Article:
Is Giant Hogweed's Spread to Virginia Worth all the Fear and Fuss?
A firestorm of news reports appeared last summer after the discovery of Giant Hogweed in Clarke County, Virginia. Why so newsworthy? Well, it wasn't the inelegant name or that it posed an imminent risk to thousands of Virginians. No, I believe it made headlines because it is dangerously cool. You see, if the sap from giant hogweed got onto your skin and was exposed to sunlight, it would cause horrible blistering. If it gets in your eyes? Possible blindness. The story almost writes itself.
Many times in the past dangerous (yet cool!) natural phenomena have sparked a morbid fascination. Flesh-eating bacteria led to many a bad horror flick. SNL had a field day in the mid-1970s with The Killer Bees (followed by the WWF Killer Bees in the mid-1980s). Watching Tarzan as youngsters, who among us didn't think quicksand would play a much larger role in their lives? All dangerous. All pretty cool. None a real threat to our very existence.
Why? Because there are no known cases of Giant Hogweed spreading naturally in Virginia!
I don't want to leave the impression there's no problem ... there is. It's just not of the magnitude that news reports might lead us to believe. One positive from the ubiquitous coverage of the Clarke County “infestation” was the discovery of a few other sites in Virginia. All of which had giant hogweed planted as an ornamental years before it was known to be a health risk.
Native to Northern Asia, Giant Hogweed was originally imported to England and eventually North America as a decorative landscape plant. Its rapid growth, huge leaves, and white, umbrella-shaped clusters of flowers, while not exactly attractive, are quite interesting. Some have even likened these blooms to Queen Anne’s Lace.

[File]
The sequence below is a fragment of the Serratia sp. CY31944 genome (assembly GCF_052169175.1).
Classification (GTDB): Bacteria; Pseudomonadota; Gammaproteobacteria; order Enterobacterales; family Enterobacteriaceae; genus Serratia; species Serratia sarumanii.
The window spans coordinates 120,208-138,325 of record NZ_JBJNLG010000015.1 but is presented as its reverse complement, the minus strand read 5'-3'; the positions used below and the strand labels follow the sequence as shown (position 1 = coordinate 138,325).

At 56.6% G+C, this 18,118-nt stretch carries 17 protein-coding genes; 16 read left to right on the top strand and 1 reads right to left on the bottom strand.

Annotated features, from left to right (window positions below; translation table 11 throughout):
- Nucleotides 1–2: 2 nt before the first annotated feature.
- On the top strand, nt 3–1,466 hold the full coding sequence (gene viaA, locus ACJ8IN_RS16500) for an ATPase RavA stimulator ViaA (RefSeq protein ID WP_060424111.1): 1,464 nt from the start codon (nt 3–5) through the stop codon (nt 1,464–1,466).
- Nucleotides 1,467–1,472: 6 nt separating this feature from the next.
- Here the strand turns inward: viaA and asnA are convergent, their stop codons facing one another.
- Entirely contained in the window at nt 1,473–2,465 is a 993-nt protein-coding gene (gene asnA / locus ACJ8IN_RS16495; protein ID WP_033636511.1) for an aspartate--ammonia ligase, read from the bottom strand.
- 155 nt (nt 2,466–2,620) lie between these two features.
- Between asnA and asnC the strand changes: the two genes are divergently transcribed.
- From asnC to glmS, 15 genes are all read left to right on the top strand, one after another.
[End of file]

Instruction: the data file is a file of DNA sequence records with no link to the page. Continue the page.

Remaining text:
But the sap of this plant causes phytophotodermatitis - inflammation and third-degree burns so bad the skin can have permanent scarring and sensitivity to light. Disastrous on your skin, life-changing if it were to get in your eyes.
It’s the combination of skin exposure to the sap and to sunlight afterward that causes the severity of the reaction. WebMD recommends immediately washing the affected area with soap and cold water but also avoiding sunlight and/ or wearing sunglasses depending on where you’ve been exposed.
Because assured removal of the plant requires eradicating the entire root system, there’s a high risk of getting sap on yourself during the process. So if you think you’ve seen this plant, which is considered a noxious weed by federal and state authorities, contact your local extension agent. Get it removed by a professional.
It’s worth repeating — Giant Hogweed does not grow and spread naturally in Virginia. In northern states and Canada, with a cooler climate this plant favors, there are programs in effect to eradicate this invasive species. Either way, take precautions. For more specifics on identification and control see this bulletin from Virginia Tech’s educational outreach program, the Virginia Cooperative Extension.